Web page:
Caraval - Stephanie Garber

April 17, 2018

4 / 5 Stars


Wildly inventive and fun, but at times slightly over-egged.

I'd heard so many wonderful things about this book that it was high on my birthday wish-list (and yes, a relative caught on and purchased it for me - thank you!). 

With lofty expectations, I commenced reading. Mostly I was completely engaged, but for a few minor niggles. But first, here's a quick summary of what it's all about. 

Scarlett is a young woman, set to marry a count at her father's behest. Her sister, Tella, is a far more wilder sort, and they both harbour a desire to get as far away from their childhood home as possible. 

Scarlett is desperate to get an invite to the Caraval, a magical event run by a mysterious man called Legend. It's one big game, spread out over five days, and whoever wins receives a special prize. So, when her sister drags her into this year's Caraval, accompanied by Julian, a handsome sailor, she finds it hard to resist - even when her sister goes missing. 

With Tella now the goal of Caraval, Scarlett must solve the mystery and rescue her sister. However, the game takes a darker turn than she anticipates, and soon, she's left wondering what's real and what's not...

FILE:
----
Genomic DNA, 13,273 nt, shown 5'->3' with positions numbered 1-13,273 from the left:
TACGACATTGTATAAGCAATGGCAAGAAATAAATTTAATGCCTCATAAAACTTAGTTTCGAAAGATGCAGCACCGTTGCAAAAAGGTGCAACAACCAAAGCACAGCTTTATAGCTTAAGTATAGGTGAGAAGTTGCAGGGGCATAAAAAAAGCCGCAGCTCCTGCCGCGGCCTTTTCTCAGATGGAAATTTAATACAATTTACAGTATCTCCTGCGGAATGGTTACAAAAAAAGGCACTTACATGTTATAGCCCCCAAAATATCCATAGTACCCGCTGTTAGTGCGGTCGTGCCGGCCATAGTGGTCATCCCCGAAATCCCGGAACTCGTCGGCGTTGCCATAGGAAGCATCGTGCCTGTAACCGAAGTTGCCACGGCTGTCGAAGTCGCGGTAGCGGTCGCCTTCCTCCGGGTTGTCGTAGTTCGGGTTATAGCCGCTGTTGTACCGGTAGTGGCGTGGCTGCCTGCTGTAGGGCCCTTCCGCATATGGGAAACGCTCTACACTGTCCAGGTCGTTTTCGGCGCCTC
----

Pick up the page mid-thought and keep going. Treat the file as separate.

So let's start with the wonderful parts of this book, of which there are many. The sheer inventiveness of the world of Caraval is enchanting. In a similar vein to The Night Circus, Garber leads the reader into a world of magic, and thanks to her descriptions, it's easy to imagine the winding streets, dark tunnels and rich buildings that Scarlett travels through. 

Likewise, it's excellently plotted, with plenty of twists and turns to keep the pages turning at a good pace. Although there were some parts that I saw coming, it was still a pleasure to 'go on the journey' to get there. 

I did have a few minor quibbles, however. The ending felt slightly too over-the-top and left me incredulous, but I could let this pass, as it was still enjoyable. My main criticism were the characters themselves, as I felt we'd seen them before. Julian, the bad 'un turned good, is your archetypal hero. Scarlett, who is largely helpless and dependent, is your typical heroine. Tella, wild and unpredictable, seems to be a rehash of other women we've seen in other books. Just for the record though, there were some awesome characters in there. The cruel yet complex father intrigued me, as did Legend himself. It's just a slight shame that the main characters felt so 'tried and tested'.

But this is only a small thing - as overall, I ENJOYED this, and that is very much the key point. I'll be reading the sequel and looking forward to finding out the meaning of that cliffhanger at the end!

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